How does this happen? It happens through stories in which a human protagonist is presented with an unknown and has to make a choice. At this moment of choice, the listener feels the tension of what might go right and wrong, projects herself into that situation and, in so doing, experiences the values with which the protagonist wrestles.
So how does it relate to development and design? Story art and craft is one of the best and oldest ways to engage an audience. We approach every project, regardless of its size or scope, from this perspective. Not just story-first, but structure first. Just like screenwriters do or authors do. There are, of course, countless books on story art and craft, typically for writers, filmmakers, game designers and artists, but they’re rarely, if ever, written for the people who build websites, software, tools, services, etc. that are not necessarily art or entertainment.
Designers, product managers, developers, content strategists, they can all benefit from taking on a storytelling approach in the process of creation. Take for example the use of experience maps. The maps try to represent an actual example of how a person (or persona) went through and did something they wanted to do. The maps are generally chronological, moving forward through the hours of the persona’s actions one stage at a time. The phrase “experience map” came about because we tend to want to create tools most relevant to the job we’re assigned, but in practice we need to be agnostic of whether the persona is using digital tools or not, or a combination to tools. The map represents the journey a person takes from the idea of accomplishing something to having accomplished that thing in the end. We want to see how it all hangs together from the persona’s perspective.
There can be as many experience/journey maps for a particular persona as there are deviations in the way they do that thing. For example, if a persona was taking a commercial flight, there might be different maps for a business-related flight than a leisure-oriented flight. There might be different maps based on whether it’s a last-minute or urgent flight. There might be different maps for long versus short flights, flights where the persona has to get work done before landing, flights where the persona is scared of flying, etc. The relevance is that the mental model represents a set of states of mind (mental spaces) that a person might pop into and out of during this journey toward accomplishing a goal. The states of mind might proceed in a nice linear fashion. Or they might represent a more cyclical approach, where the person revisits a previous state of mind again to re-evaluate something, to continue something, or to address something new that has come up. And therein lies the power of storytelling. We are designing with the notion that the goal and the steps to achieving it are front and center. Taking this approach not only allows for better design, it ensures that the things we construct are tied into the broader ecosystem in which people operate.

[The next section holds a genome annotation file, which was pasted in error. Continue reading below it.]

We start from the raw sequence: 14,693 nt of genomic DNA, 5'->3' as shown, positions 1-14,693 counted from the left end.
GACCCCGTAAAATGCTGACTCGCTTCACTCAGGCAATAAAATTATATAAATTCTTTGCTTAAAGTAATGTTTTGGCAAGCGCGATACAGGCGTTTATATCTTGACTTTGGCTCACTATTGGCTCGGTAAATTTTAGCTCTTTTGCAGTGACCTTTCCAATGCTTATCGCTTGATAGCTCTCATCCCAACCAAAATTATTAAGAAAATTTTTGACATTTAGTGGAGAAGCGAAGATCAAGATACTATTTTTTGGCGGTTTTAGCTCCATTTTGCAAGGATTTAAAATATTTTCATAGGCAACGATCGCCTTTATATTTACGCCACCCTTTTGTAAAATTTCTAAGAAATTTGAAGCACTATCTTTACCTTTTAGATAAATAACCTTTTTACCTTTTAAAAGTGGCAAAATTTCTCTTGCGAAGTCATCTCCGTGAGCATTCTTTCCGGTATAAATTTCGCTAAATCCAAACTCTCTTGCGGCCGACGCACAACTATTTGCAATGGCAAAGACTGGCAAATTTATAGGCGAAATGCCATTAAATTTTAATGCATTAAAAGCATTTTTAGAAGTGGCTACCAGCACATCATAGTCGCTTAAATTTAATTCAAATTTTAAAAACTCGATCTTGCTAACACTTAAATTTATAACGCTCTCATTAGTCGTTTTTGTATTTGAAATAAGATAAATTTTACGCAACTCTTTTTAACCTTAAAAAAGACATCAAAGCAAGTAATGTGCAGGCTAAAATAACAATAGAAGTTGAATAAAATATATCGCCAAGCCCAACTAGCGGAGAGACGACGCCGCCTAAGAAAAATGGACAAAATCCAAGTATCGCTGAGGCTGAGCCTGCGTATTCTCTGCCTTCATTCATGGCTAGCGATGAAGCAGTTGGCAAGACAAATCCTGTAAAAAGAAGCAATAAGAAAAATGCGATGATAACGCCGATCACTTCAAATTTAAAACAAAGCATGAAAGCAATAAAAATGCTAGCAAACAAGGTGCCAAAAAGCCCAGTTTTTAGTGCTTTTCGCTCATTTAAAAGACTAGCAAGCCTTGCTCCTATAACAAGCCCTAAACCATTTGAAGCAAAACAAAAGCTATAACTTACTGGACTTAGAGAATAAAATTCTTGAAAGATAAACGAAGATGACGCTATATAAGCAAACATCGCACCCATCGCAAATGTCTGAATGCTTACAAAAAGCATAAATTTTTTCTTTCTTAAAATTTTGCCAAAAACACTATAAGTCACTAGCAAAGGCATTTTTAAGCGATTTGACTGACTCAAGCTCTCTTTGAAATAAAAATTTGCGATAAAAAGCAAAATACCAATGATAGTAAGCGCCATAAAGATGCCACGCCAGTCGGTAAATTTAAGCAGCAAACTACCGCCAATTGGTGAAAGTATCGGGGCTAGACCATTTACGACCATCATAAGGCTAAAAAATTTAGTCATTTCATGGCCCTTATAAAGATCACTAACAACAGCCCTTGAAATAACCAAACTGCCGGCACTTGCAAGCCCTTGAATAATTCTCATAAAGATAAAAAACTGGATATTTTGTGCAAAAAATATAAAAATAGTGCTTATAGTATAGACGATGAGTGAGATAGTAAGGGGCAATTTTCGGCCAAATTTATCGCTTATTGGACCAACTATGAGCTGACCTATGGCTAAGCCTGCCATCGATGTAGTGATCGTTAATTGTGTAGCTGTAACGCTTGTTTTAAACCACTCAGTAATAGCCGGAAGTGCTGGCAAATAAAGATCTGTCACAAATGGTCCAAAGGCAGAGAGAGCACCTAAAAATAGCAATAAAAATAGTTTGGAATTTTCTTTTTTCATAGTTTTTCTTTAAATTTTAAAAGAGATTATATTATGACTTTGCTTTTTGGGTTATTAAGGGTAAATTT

While a picture may be worth a thousand words an equally valuable piece of information is the field sketch. With the advent of video and the use of cameras in the field, it has largely been abandoned, but sketching is a marvelous tool for noting important features, especially when the camera is not an option. It’s exactly what the name suggests, a free hand sketch drawn at the setting, the people, etc. Its purpose is to portray the physical elements of the environment and to establish the precise location and relationship of objects, people and physical features.
Start with an obvious feature and work either clockwise or counterclockwise, or from one end to another, so that nothing is overlooked. Being systematic in the approach helps focus the eye so fewer.
If sketching a room, start from the point of entry. Sketches are more easily understood by others if the point of entry to the area or room is at the bottom of the page. In a free corner of the sketch be sure to include information as to the date, time, place, the context of the interview. Note the names of the persons measuring and sketching the context.
Sketches are usually not a reproduction of a scene – it’s simply not realistic to capture everything in the time you have. They are used to highlight important features. Remember that field sketches should usually take just a few minutes, as it is only another tool to use in field work. Typical sketch components: